While these challenges related to individuals, other problems concerned the whole community of observant Jews. Such was the question of kosher meat as some of the shohatim did not observe all the mitzvot, including some of the basic ones. A different and significant sort of challenge was the workplace. This presented all sorts of halakhic questions: Is it permissible for Jewish tobacco shop owners to install a typical wooden Indian statue in front of their store? Did merchants who allowed their customers to pay in installments violate the law forbidding interest? Yet, the major challenge was the fact that in those years Saturday was not a day of rest, and many Jews, either self-employed or hired workers, were forced to work on the Sabbath in order to retain their jobs or businesses. The author presents this dilemma using an original citation in English:
[Before coming to America] I had resolved that I would not desecrate the Sabbath or any part of Judaism. I would rather die of hunger than lose my Judaism […]. But my wife could not resist the temptation to break the Sabbath. I would go to the synagogue to pray, and she would open the store […] I could not tolerate it. We started to fight and tore each other like cats. We came close to separating, until we gave up the store […] in which I had labored for several years (96).
Unlike this family, many Jews were unable to find other jobs that did not require them to work on the Sabbath. This led to another question of whether otherwise observant Jews who were forced to desecrate the Sabbath should be counted when establishing a minyan. Another situation involved cases when the father was an observant business-owner but his children, who no longer observed the halakha, kept the store open on the Sabbath.
The author, an independent scholar who had a distinguished career as a high-placed bank executive, has published several books on the history of halakha, and characteristically presents the various cases he cites in great detail. The list of sources at the end of the book reveals how meticulous he was in collecting the various responses and the main text presents his interpretations of those halakhic responsa. While noteworthy for its organization and marshaling of so many sources, especially many which would have otherwise gone unknown to many readers, the book suffers from several shortcomings. If it is intended for readers who are familiar with responsa literature, then many of the detailed explanations are redundant. On the other hand, if it is pitched to a broader readership, then the author might have explained certain concepts or simply unpacked the myriad abbreviations and acronyms in the text. (As with so many books today, especially a self-published volume such as this, additional proofreading would reduce the number of typos.)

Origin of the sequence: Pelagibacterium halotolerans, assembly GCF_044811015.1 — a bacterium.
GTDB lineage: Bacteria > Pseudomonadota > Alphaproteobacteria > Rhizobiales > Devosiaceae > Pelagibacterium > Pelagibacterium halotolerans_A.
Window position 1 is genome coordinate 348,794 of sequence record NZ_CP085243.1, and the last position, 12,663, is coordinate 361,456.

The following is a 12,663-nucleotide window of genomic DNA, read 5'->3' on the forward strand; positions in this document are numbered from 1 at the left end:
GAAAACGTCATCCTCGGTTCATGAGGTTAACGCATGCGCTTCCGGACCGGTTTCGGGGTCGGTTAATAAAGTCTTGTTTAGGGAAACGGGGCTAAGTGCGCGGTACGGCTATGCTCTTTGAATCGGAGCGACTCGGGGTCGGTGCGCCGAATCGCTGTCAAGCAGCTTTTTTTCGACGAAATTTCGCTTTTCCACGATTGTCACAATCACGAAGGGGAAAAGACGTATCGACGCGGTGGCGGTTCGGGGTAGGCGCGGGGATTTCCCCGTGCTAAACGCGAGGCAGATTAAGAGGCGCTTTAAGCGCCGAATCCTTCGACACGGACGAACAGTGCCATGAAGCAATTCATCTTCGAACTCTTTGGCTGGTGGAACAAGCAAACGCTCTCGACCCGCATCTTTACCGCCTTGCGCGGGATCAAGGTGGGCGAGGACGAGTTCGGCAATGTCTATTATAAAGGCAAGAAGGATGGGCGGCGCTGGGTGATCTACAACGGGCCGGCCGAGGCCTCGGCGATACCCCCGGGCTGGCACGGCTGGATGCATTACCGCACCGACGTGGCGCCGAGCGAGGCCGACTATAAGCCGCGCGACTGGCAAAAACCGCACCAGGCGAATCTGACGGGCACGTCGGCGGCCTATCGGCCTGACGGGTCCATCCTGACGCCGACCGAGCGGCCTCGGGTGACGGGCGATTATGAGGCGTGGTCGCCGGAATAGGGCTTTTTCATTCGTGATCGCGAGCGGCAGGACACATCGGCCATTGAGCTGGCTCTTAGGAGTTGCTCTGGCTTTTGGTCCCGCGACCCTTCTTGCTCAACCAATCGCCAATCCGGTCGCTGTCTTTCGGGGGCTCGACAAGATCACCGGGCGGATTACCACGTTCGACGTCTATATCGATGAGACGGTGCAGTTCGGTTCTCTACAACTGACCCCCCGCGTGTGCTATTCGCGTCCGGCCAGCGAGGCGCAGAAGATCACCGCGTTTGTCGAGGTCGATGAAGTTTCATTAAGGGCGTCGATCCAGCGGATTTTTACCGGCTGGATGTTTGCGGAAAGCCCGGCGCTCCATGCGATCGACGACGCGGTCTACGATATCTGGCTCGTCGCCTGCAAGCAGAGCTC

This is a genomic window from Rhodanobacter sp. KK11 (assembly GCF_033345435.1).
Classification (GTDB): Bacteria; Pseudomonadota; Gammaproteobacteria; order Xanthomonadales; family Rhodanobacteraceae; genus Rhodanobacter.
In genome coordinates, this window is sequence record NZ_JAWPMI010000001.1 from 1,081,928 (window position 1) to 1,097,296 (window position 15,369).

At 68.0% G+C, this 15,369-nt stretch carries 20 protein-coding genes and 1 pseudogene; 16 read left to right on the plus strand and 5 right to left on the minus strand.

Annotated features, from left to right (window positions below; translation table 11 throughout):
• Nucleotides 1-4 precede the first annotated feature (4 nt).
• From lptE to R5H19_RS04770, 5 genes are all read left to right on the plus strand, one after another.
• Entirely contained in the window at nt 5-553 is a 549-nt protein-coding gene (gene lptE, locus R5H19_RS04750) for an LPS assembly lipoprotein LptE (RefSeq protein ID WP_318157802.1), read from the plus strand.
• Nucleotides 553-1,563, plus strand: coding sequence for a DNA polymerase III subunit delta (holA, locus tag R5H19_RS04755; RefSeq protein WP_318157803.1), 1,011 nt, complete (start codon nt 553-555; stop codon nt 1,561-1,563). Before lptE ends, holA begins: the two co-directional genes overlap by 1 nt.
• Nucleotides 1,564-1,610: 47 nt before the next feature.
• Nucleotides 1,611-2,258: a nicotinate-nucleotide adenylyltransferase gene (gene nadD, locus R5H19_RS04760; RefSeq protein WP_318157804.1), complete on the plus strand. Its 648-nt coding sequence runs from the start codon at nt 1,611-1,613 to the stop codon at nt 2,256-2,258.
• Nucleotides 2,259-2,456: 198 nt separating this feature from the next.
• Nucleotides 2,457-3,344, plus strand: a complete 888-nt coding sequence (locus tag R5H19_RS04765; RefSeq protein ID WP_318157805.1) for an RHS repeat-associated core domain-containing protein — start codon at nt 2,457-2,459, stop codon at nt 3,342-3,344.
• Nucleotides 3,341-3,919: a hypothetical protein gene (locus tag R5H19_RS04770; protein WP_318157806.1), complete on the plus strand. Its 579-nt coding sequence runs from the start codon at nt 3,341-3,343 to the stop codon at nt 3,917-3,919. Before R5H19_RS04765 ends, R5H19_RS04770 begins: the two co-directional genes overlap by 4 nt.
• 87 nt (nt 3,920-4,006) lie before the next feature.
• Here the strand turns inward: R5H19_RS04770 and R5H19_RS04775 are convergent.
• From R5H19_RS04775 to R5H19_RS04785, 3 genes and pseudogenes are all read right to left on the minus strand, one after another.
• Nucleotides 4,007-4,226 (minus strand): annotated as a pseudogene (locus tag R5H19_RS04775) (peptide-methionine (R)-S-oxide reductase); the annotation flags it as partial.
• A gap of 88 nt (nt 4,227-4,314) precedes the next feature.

Regardless of these small defects, this is an important book to any scholar interested in the history of halakha, and particularly to scholars interested in the history of Orthodox Judaism in America. Although the book contains a 40-page English summary, I hope the author will publish a full English edition, or at least a version that concentrates on the book’s first chapter.
Menachem Keren-Kratz, an independent scholar, completed doctorates in both Yiddish Literature and Jewish History. His most recent book, Ha-Kanai, a biography of the Satmar Rav, was published by Zalman Shazar Center. His forthcoming book is Jewish Hungarian Orthodoxy: Piety and Zealotry (Routledge Press).